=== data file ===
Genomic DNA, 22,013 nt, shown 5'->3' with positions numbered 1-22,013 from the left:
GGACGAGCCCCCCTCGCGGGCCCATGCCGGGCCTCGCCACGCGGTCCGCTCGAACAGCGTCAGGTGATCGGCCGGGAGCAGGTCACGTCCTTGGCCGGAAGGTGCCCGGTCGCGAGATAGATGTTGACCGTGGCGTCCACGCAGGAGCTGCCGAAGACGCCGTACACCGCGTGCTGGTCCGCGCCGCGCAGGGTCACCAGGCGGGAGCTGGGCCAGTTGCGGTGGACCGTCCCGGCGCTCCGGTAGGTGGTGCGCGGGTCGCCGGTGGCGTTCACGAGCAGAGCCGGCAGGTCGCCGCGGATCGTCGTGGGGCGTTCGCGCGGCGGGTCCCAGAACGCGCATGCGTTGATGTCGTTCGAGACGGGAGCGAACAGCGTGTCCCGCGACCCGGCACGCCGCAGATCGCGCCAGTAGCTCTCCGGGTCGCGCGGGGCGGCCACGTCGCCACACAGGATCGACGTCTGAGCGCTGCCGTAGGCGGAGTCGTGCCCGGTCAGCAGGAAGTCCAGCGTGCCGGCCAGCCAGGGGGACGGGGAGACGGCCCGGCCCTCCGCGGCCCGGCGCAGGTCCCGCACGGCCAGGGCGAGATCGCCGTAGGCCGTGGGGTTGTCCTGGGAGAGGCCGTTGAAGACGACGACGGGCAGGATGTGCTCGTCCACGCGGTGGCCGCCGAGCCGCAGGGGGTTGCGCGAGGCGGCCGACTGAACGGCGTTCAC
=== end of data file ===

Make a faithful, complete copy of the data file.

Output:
Genomic DNA, 22,013 nt, shown 5'->3' with positions numbered 1-22,013 from the left:
GGACGAGCCCCCCTCGCGGGCCCATGCCGGGCCTCGCCACGCGGTCCGCTCGAACAGCGTCAGGTGATCGGCCGGGAGCAGGTCACGTCCTTGGCCGGAAGGTGCCCGGTCGCGAGATAGATGTTGACCGTGGCGTCCACGCAGGAGCTGCCGAAGACGCCGTACACCGCGTGCTGGTCCGCGCCGCGCAGGGTCACCAGGCGGGAGCTGGGCCAGTTGCGGTGGACCGTCCCGGCGCTCCGGTAGGTGGTGCGCGGGTCGCCGGTGGCGTTCACGAGCAGAGCCGGCAGGTCGCCGCGGATCGTCGTGGGGCGTTCGCGCGGCGGGTCCCAGAACGCGCATGCGTTGATGTCGTTCGAGACGGGAGCGAACAGCGTGTCCCGCGACCCGGCACGCCGCAGATCGCGCCAGTAGCTCTCCGGGTCGCGCGGGGCGGCCACGTCGCCACACAGGATCGACGTCTGAGCGCTGCCGTAGGCGGAGTCGTGCCCGGTCAGCAGGAAGTCCAGCGTGCCGGCCAGCCAGGGGGACGGGGAGACGGCCCGGCCCTCCGCGGCCCGGCGCAGGTCCCGCACGGCCAGGGCGAGATCGCCGTAGGCCGTGGGGTTGTCCTGGGAGAGGCCGTTGAAGACGACGACGGGCAGGATGTGCTCGTCCACGCGGTGGCCGCCGAGCCGCAGGGGGTTGCGCGAGGCGGCCGACTGAACGGCGTTCAC